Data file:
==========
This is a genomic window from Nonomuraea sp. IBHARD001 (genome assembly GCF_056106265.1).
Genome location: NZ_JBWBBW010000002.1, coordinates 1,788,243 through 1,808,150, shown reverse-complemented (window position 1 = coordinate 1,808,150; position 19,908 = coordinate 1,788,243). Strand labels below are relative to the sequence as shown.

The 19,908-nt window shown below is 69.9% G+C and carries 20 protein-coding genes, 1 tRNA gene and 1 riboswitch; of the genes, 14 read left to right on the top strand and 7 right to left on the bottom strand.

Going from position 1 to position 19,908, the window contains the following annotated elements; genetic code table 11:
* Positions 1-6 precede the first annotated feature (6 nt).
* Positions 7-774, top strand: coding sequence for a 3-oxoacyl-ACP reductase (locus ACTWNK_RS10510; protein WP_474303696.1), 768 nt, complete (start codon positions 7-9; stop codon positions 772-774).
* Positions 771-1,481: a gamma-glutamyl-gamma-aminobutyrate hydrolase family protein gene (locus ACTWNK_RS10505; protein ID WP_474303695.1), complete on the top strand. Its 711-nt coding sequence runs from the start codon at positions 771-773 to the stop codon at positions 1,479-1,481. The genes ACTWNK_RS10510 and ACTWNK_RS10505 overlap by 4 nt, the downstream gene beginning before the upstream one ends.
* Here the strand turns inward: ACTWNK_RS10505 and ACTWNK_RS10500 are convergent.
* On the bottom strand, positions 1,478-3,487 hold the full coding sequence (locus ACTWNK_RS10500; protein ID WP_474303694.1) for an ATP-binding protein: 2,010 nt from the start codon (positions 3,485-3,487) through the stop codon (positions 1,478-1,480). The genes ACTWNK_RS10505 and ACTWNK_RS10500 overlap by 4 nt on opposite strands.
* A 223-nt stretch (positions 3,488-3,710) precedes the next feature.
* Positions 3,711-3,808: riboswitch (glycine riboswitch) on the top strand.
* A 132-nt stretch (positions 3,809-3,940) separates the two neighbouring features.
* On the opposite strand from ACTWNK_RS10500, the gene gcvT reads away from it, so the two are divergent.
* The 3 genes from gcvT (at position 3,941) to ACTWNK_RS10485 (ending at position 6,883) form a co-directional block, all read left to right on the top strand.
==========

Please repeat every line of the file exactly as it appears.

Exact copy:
This is a genomic window from Nonomuraea sp. IBHARD001 (genome assembly GCF_056106265.1).
Genome location: NZ_JBWBBW010000002.1, coordinates 1,788,243 through 1,808,150, shown reverse-complemented (window position 1 = coordinate 1,808,150; position 19,908 = coordinate 1,788,243). Strand labels below are relative to the sequence as shown.

The 19,908-nt window shown below is 69.9% G+C and carries 20 protein-coding genes, 1 tRNA gene and 1 riboswitch; of the genes, 14 read left to right on the top strand and 7 right to left on the bottom strand.

Going from position 1 to position 19,908, the window contains the following annotated elements; genetic code table 11:
* Positions 1-6 precede the first annotated feature (6 nt).
* Positions 7-774, top strand: coding sequence for a 3-oxoacyl-ACP reductase (locus ACTWNK_RS10510; protein WP_474303696.1), 768 nt, complete (start codon positions 7-9; stop codon positions 772-774).
* Positions 771-1,481: a gamma-glutamyl-gamma-aminobutyrate hydrolase family protein gene (locus ACTWNK_RS10505; protein ID WP_474303695.1), complete on the top strand. Its 711-nt coding sequence runs from the start codon at positions 771-773 to the stop codon at positions 1,479-1,481. The genes ACTWNK_RS10510 and ACTWNK_RS10505 overlap by 4 nt, the downstream gene beginning before the upstream one ends.
* Here the strand turns inward: ACTWNK_RS10505 and ACTWNK_RS10500 are convergent.
* On the bottom strand, positions 1,478-3,487 hold the full coding sequence (locus ACTWNK_RS10500; protein ID WP_474303694.1) for an ATP-binding protein: 2,010 nt from the start codon (positions 3,485-3,487) through the stop codon (positions 1,478-1,480). The genes ACTWNK_RS10505 and ACTWNK_RS10500 overlap by 4 nt on opposite strands.
* A 223-nt stretch (positions 3,488-3,710) precedes the next feature.
* Positions 3,711-3,808: riboswitch (glycine riboswitch) on the top strand.
* A 132-nt stretch (positions 3,809-3,940) separates the two neighbouring features.
* On the opposite strand from ACTWNK_RS10500, the gene gcvT reads away from it, so the two are divergent.
* The 3 genes from gcvT (at position 3,941) to ACTWNK_RS10485 (ending at position 6,883) form a co-directional block, all read left to right on the top strand.